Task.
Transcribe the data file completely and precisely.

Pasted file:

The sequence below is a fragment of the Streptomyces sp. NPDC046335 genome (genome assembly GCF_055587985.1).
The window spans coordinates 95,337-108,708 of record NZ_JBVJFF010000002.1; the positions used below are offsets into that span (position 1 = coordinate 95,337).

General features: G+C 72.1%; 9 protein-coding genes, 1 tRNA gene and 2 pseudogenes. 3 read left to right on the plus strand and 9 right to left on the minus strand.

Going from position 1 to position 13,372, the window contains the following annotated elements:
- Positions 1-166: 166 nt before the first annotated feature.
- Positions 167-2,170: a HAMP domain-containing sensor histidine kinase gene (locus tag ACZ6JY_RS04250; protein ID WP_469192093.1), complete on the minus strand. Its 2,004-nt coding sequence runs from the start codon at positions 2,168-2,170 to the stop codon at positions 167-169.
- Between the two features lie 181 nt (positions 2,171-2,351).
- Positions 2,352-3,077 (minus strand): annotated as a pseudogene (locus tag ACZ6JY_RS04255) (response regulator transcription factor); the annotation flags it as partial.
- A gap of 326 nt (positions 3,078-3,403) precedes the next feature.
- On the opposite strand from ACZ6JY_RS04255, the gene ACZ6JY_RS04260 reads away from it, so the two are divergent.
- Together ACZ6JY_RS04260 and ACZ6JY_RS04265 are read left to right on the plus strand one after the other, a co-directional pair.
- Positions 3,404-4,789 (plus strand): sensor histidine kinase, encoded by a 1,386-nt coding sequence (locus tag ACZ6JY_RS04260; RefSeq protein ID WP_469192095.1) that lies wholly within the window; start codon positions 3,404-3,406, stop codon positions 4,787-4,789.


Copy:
The sequence below is a fragment of the Streptomyces sp. NPDC046335 genome (genome assembly GCF_055587985.1).
The window spans coordinates 95,337-108,708 of record NZ_JBVJFF010000002.1; the positions used below are offsets into that span (position 1 = coordinate 95,337).

General features: G+C 72.1%; 9 protein-coding genes, 1 tRNA gene and 2 pseudogenes. 3 read left to right on the plus strand and 9 right to left on the minus strand.

Going from position 1 to position 13,372, the window contains the following annotated elements:
- Positions 1-166: 166 nt before the first annotated feature.
- Positions 167-2,170: a HAMP domain-containing sensor histidine kinase gene (locus tag ACZ6JY_RS04250; protein ID WP_469192093.1), complete on the minus strand. Its 2,004-nt coding sequence runs from the start codon at positions 2,168-2,170 to the stop codon at positions 167-169.
- Between the two features lie 181 nt (positions 2,171-2,351).
- Positions 2,352-3,077 (minus strand): annotated as a pseudogene (locus tag ACZ6JY_RS04255) (response regulator transcription factor); the annotation flags it as partial.
- A gap of 326 nt (positions 3,078-3,403) precedes the next feature.
- On the opposite strand from ACZ6JY_RS04255, the gene ACZ6JY_RS04260 reads away from it, so the two are divergent.
- Together ACZ6JY_RS04260 and ACZ6JY_RS04265 are read left to right on the plus strand one after the other, a co-directional pair.
- Positions 3,404-4,789 (plus strand): sensor histidine kinase, encoded by a 1,386-nt coding sequence (locus tag ACZ6JY_RS04260; RefSeq protein ID WP_469192095.1) that lies wholly within the window; start codon positions 3,404-3,406, stop codon positions 4,787-4,789.